Results 1-5 of 92
Egyptian We must then make for the language and civilization of mhic'"Ha Egypt,
a family by itself, which may be called Hamitic} 1 Rcnan, op. cit., pp. 84. 85, 89.
According to Prof. Max Miiller and others, "the Egyptian Max 6 FUNEREAL ...
The languages belonging to this stage have generally been called agglutinative.
Now the Egyptian language has indeed reached this stage as regards the
pronominal and one or two other suffixes. But in all other respects it most nearly ...
$f Baqet. Upper Egypt was commonly called §=s=j ^ © Fa-res or jFw=f © Ta-
qema, " the land of the South," and Lower Egypt ^^f^ Ta-meh, "the land of the
North." Upper and Lower Egypt were represented in the inscriptions n^or
Sinai was called ^^"^^»^_lJ^^ Mafkata, " the land of the bluish-green stone."
Seneferu is Pyramid of said to have built the Pyramid of M£dum, called in
Egyptian Mediim. ! A CM, and in Arabic El-Haram el-Kadddb, " the false B.C.
3733 Great ...
The Egyptians called the Sphinx hu jg^fi, and he represented the god Harmachis,
i.e., Heru- sun, the conqueror of darkness, the god of the morning. On the tablet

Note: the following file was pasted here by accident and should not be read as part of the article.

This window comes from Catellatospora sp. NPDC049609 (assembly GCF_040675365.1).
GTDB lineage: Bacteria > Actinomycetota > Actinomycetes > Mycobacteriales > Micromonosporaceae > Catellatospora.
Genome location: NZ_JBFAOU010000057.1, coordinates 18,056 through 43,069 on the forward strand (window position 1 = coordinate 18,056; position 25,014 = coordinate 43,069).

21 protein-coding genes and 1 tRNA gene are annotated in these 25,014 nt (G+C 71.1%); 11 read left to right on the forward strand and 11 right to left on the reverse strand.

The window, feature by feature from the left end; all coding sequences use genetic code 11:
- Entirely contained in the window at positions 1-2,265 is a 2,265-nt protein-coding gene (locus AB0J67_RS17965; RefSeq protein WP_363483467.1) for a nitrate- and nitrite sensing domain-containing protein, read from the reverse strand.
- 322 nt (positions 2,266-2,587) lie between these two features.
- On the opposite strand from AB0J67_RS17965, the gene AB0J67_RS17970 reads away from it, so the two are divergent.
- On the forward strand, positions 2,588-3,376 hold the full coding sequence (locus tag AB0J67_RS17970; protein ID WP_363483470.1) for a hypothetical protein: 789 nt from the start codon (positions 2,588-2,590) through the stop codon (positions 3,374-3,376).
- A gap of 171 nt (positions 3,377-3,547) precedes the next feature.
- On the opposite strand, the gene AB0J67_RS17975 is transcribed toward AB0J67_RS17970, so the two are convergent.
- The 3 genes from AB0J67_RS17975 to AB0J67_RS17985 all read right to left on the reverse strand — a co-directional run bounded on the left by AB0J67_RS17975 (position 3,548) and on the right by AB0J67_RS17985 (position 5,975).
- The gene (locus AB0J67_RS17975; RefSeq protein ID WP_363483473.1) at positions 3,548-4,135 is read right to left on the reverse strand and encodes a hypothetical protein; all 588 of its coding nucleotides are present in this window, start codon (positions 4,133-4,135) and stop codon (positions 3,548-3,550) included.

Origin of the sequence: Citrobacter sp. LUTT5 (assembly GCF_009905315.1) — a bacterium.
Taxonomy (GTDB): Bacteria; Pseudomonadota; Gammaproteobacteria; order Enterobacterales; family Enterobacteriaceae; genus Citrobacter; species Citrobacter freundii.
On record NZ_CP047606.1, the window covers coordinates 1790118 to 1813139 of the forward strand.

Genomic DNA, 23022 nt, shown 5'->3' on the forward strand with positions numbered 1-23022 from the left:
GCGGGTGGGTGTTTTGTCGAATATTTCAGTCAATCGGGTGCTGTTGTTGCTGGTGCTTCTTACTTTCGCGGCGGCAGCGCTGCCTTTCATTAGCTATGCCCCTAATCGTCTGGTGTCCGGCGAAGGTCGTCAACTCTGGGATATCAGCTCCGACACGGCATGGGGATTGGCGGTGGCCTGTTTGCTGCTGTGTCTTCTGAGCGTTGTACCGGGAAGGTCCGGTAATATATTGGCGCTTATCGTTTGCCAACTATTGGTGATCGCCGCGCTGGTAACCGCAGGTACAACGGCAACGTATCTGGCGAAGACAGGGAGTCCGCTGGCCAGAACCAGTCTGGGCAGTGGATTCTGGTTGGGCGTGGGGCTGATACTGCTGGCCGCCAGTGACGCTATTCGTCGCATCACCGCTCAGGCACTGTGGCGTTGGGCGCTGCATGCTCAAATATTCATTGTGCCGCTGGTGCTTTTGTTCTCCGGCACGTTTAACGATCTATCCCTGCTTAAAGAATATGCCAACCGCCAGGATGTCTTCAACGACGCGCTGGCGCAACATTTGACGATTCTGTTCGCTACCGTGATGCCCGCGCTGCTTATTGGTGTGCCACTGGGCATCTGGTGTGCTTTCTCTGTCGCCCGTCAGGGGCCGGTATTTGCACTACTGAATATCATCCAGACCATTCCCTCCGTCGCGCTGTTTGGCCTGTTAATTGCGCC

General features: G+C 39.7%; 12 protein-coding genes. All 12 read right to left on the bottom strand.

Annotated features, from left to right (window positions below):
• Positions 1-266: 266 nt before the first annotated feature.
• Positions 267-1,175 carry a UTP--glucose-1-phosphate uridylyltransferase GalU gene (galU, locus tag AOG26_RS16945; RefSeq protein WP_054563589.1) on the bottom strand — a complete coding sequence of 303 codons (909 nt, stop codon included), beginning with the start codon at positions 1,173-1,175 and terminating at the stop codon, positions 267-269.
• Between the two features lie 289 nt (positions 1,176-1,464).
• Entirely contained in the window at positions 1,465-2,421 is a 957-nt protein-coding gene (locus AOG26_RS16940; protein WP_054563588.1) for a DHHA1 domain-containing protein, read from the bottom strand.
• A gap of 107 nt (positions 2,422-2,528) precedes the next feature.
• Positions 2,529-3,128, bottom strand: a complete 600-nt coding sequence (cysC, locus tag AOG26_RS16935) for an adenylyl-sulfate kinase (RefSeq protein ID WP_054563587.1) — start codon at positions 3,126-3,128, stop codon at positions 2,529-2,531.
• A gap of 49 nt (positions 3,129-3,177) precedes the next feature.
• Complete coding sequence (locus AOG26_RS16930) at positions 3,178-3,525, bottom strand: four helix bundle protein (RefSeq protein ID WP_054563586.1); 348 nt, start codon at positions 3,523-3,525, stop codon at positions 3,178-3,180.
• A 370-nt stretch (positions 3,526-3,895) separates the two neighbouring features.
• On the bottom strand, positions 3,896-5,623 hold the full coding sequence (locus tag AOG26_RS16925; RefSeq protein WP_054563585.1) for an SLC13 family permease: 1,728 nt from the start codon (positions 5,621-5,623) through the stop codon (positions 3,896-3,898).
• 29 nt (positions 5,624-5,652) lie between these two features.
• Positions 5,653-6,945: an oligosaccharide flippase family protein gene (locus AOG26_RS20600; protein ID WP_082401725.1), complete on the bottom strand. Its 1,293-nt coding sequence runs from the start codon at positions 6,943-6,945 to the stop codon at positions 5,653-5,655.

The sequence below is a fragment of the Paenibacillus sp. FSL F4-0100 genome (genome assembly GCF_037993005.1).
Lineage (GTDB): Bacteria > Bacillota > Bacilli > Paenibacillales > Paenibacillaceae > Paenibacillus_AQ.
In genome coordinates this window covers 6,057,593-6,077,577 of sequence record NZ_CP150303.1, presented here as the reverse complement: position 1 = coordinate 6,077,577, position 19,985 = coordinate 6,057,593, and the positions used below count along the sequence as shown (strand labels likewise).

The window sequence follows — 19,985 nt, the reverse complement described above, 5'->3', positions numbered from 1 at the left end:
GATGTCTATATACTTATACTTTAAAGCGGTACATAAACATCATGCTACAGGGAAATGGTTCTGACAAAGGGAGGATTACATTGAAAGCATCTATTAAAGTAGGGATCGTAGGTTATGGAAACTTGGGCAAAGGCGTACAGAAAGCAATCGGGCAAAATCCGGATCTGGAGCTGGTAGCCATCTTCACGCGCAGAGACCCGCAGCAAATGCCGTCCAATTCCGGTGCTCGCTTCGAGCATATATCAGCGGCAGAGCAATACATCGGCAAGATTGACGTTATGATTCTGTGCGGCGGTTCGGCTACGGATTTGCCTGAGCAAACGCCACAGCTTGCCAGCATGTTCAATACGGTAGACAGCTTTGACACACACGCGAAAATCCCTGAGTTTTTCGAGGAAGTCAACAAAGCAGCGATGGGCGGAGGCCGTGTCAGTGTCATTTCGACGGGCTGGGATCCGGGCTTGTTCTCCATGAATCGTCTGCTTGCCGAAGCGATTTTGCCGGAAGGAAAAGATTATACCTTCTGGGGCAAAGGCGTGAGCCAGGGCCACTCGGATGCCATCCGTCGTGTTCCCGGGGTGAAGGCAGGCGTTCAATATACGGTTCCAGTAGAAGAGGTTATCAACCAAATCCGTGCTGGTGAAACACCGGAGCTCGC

erected by Thothmes IV., Harmachis says that he gave life and dominion to ...
What people are saying - Write a review
'The Mummy' is an amazing book because it's so much more than a description of how, why and when Ancient Egyptians preserved their dead. Look just through the contents and you'll be amazed at the range of material - as if Wallis Budge had emptied a sackful of knowledge for the learner to pick through. Because that's it's best use, a source book on Ancient Egypt - as long as you remember it's dated and some ideas rejected.
The first few pages introduce and include a list of the nomes (districts) in hieroglyphics and transcriptions. The pages on Egyptian chronology, as well as reviewing problems oof disagreement ammong both sources and scholars includes a useful list of rulers - although the real jewel here, following a good basic history, is a list of 2 of the 5 names available of Pharaohs (hieroglyphics & transcriptions); this is a must for any visitor to inscriptions in museums or Egypt itself. A clear history of the decipherment of hieroglyphics is followed by a useful list of hieroglyphs, useful that is for those looking at REAL inscriptions.Then the book gets into mummies IN DETAIL but beware as, for example when dealing with ushabti, Budge will throw at you a whole paragraph of (untranslated) hieroglyphics - after all, you did read everything before that, didn't you? Then anything and everything is on offer - stelae, coffins, draught-boards,the gods, graves, numbers ..... As I said above it is a book to dpp into and not to read from cover to cover. And that's why I give it 4 stars
PS It's by far the most USEFUL of my books on Ancient Egypt
Other editions - View all
The Mummy: Chapters on Egyptian Funereal Archaeology
Sir Ernest Alfred Wallis Budge
Limited preview - 1964